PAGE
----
Banned Books Week 2016 – Day 4

We hit on two award-winning books that challenge our thoughts and our way of living, especially when we’re our lives are interrupted.

It’s Banned Books Week, which is an event that brings awareness of the freedom to read. Most bans were because of complaints or outcries from parents and/or some educators, feeling that some of the books were unsuitable for teens or pre-teens.

For each day of Banned Books Week, we’ll be presenting two young adult books that are/have been banned from schools or communities due to its contents – or at the very least, challenged. For Wednesday’s books, we delve with one classic that really challenges, maybe even disturbs, young minds with its storytelling, even in this era. And we deal with a young man stepping out of his comfort zone to better his life.

The Giver by Lois Lowry


Why it was banned/challenged: Violence, unsuitable for age group

Why it should be read: Like other books that deal with overcoming oppression from society or government or some kind of dark rule, this deals with finding freedom. Freedom in living how we want, in finding more purpose than just being another cog in the wheel. Freedom in loving who we want, and even feeling the pain of loss and love. It’s reminding us that we are still humans who need to feel in order to really live.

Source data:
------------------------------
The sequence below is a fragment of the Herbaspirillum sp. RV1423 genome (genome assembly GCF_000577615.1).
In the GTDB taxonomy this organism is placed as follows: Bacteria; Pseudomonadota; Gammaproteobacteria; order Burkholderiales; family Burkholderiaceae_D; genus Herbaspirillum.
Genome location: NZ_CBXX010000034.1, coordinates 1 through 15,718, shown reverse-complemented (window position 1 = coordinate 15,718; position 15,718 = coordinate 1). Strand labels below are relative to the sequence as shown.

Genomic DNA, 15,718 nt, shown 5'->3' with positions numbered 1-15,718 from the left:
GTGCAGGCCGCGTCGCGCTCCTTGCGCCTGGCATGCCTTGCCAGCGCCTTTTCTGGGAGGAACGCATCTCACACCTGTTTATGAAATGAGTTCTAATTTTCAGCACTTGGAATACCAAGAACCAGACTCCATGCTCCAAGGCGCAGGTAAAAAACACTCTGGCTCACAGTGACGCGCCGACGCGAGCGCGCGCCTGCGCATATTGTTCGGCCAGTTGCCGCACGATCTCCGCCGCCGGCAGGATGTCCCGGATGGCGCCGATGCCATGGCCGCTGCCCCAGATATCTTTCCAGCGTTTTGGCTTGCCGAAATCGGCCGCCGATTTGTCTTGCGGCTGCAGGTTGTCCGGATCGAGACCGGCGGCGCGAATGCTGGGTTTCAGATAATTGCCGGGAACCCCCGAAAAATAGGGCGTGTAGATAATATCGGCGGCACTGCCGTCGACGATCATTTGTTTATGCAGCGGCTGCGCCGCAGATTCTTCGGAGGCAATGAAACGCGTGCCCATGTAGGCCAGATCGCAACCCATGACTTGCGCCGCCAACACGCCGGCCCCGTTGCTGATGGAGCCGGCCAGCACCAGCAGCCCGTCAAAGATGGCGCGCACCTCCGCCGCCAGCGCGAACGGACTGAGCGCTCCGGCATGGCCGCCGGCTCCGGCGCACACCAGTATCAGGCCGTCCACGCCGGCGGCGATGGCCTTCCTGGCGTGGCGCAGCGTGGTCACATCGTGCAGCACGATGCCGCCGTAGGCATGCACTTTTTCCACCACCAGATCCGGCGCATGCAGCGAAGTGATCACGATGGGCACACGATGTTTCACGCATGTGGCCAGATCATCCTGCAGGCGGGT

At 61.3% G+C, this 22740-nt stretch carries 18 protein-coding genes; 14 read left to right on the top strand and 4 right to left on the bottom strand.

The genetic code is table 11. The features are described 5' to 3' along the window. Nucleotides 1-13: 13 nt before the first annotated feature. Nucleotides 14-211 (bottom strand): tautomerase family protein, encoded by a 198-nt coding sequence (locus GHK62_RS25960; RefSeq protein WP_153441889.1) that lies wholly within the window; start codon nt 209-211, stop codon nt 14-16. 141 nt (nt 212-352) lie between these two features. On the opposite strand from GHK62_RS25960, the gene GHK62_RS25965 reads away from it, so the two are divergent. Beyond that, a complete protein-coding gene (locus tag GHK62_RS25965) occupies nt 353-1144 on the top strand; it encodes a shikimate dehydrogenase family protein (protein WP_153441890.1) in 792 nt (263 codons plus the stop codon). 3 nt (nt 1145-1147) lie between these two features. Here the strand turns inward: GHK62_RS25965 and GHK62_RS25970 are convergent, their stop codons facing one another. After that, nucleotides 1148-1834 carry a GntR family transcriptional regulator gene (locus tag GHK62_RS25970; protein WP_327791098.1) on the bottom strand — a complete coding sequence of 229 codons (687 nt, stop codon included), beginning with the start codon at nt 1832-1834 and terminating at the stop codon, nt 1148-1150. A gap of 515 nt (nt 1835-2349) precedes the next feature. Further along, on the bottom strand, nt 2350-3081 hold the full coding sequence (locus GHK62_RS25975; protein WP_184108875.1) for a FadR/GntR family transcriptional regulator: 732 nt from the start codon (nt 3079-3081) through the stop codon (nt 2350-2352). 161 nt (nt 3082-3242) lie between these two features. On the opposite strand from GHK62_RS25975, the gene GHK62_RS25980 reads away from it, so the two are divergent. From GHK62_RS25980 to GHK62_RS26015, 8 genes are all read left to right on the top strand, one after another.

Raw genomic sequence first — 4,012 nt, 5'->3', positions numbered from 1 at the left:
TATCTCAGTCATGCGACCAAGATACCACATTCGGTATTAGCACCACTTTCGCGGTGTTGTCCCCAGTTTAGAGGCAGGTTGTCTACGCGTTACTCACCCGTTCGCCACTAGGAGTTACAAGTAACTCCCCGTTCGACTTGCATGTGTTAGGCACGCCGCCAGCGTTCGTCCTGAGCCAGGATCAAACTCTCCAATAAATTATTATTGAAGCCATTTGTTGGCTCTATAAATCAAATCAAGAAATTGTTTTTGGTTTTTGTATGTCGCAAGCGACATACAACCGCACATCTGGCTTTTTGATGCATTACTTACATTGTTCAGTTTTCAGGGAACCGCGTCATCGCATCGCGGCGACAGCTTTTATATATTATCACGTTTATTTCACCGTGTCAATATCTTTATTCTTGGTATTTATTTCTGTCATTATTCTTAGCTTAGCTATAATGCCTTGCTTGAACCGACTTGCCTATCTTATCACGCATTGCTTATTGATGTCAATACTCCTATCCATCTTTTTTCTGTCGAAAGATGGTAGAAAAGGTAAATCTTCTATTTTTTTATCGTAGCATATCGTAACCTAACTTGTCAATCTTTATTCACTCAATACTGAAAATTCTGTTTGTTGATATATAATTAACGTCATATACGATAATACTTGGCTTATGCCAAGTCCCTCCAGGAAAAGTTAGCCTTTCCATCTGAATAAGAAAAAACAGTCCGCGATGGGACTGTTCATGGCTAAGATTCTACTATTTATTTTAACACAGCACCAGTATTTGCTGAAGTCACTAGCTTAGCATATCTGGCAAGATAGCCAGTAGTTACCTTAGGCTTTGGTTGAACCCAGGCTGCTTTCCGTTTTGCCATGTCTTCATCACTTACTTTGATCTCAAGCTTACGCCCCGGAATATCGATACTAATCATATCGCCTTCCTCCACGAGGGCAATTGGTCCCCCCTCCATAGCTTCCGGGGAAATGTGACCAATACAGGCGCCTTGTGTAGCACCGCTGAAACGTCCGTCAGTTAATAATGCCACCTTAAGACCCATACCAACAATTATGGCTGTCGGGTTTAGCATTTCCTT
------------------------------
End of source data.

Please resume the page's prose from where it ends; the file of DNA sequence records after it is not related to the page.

Order The Giver now.

The Absolutely True Diary of a Part-Time Indian by Alexie Sherman


Why it was banned/challenged: Strong language and sexuality

Why it should be read: The concern for many parents is the frequency of sexuality, including masturbation. However, there are deeper issues involved in this book. Many children have had to deal with moving to a new school, which sometimes brings them out of their comfort zone. For the main character, who’s had to deal with a physical disability, that plus his ethnicity comes into play when he starts to attend a school in which he’s the only Indian there.

Many have known what it feels like to be the odd man out, and this relates to those people. The character’s family and personal life are also relatable for many readers.

Order The Absolutely True Diary of a Part-Time Indian now.

By Molly

Molly is a proud Canadian who is currently attending university in Scotland. She loves to read, write, watch films, and talk about Sarah J. Maas books. If not snuggled up with a book, Molly can usually be found tapping at the dance studio, or writing yet another essay.